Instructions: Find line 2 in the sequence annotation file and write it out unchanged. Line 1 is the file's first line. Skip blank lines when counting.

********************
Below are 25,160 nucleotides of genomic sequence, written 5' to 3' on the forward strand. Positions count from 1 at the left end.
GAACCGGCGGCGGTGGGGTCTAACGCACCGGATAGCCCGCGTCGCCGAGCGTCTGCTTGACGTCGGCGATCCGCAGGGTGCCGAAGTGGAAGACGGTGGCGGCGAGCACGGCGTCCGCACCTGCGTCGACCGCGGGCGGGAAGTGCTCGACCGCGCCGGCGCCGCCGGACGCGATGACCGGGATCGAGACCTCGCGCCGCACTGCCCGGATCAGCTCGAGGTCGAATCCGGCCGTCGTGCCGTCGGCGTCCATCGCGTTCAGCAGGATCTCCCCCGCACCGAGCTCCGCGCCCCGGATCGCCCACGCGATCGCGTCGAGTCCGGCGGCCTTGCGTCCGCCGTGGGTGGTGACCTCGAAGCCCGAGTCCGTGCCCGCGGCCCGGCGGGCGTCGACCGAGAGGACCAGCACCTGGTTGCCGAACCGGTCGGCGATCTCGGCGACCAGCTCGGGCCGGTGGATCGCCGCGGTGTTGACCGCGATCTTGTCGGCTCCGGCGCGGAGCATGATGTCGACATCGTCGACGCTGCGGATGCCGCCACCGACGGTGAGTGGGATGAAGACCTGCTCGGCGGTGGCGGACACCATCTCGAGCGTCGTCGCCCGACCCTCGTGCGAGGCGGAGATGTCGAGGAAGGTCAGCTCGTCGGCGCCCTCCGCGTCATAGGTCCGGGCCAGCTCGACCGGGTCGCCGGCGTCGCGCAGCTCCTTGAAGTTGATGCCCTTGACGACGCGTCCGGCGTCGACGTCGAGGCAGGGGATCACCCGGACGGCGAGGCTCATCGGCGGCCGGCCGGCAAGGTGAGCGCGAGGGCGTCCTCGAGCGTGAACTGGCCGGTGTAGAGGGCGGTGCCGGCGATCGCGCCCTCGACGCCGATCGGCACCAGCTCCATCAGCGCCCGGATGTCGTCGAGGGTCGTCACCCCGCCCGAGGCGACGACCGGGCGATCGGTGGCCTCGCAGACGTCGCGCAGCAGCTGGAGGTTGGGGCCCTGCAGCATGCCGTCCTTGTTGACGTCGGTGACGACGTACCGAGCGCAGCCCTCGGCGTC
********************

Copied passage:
GAACCGGCGGCGGTGGGGTCTAACGCACCGGATAGCCCGCGTCGCCGAGCGTCTGCTTGACGTCGGCGATCCGCAGGGTGCCGAAGTGGAAGACGGTGGCGGCGAGCACGGCGTCCGCACCTGCGTCGACCGCGGGCGGGAAGTGCTCGACCGCGCCGGCGCCGCCGGACGCGATGACCGGGATCGAGACCTCGCGCCGCACTGCCCGGATCAGCTCGAGGTCGAATCCGGCCGTCGTGCCGTCGGCGTCCATCGCGTTCAGCAGGATCTCCCCCGCACCGAGCTCCGCGCCCCGGATCGCCCACGCGATCGCGTCGAGTCCGGCGGCCTTGCGTCCGCCGTGGGTGGTGACCTCGAAGCCCGAGTCCGTGCCCGCGGCCCGGCGGGCGTCGACCGAGAGGACCAGCACCTGGTTGCCGAACCGGTCGGCGATCTCGGCGACCAGCTCGGGCCGGTGGATCGCCGCGGTGTTGACCGCGATCTTGTCGGCTCCGGCGCGGAGCATGATGTCGACATCGTCGACGCTGCGGATGCCGCCACCGACGGTGAGTGGGATGAAGACCTGCTCGGCGGTGGCGGACACCATCTCGAGCGTCGTCGCCCGACCCTCGTGCGAGGCGGAGATGTCGAGGAAGGTCAGCTCGTCGGCGCCCTCCGCGTCATAGGTCCGGGCCAGCTCGACCGGGTCGCCGGCGTCGCGCAGCTCCTTGAAGTTGATGCCCTTGACGACGCGTCCGGCGTCGACGTCGAGGCAGGGGATCACCCGGACGGCGAGGCTCATCGGCGGCCGGCCGGCAAGGTGAGCGCGAGGGCGTCCTCGAGCGTGAACTGGCCGGTGTAGAGGGCGGTGCCGGCGATCGCGCCCTCGACGCCGATCGGCACCAGCTCCATCAGCGCCCGGATGTCGTCGAGGGTCGTCACCCCGCCCGAGGCGACGACCGGGCGATCGGTGGCCTCGCAGACGTCGCGCAGCAGCTGGAGGTTGGGGCCCTGCAGCATGCCGTCCTTGTTGACGTCGGTGACGACGTACCGAGCGCAGCCCTCGGCGTC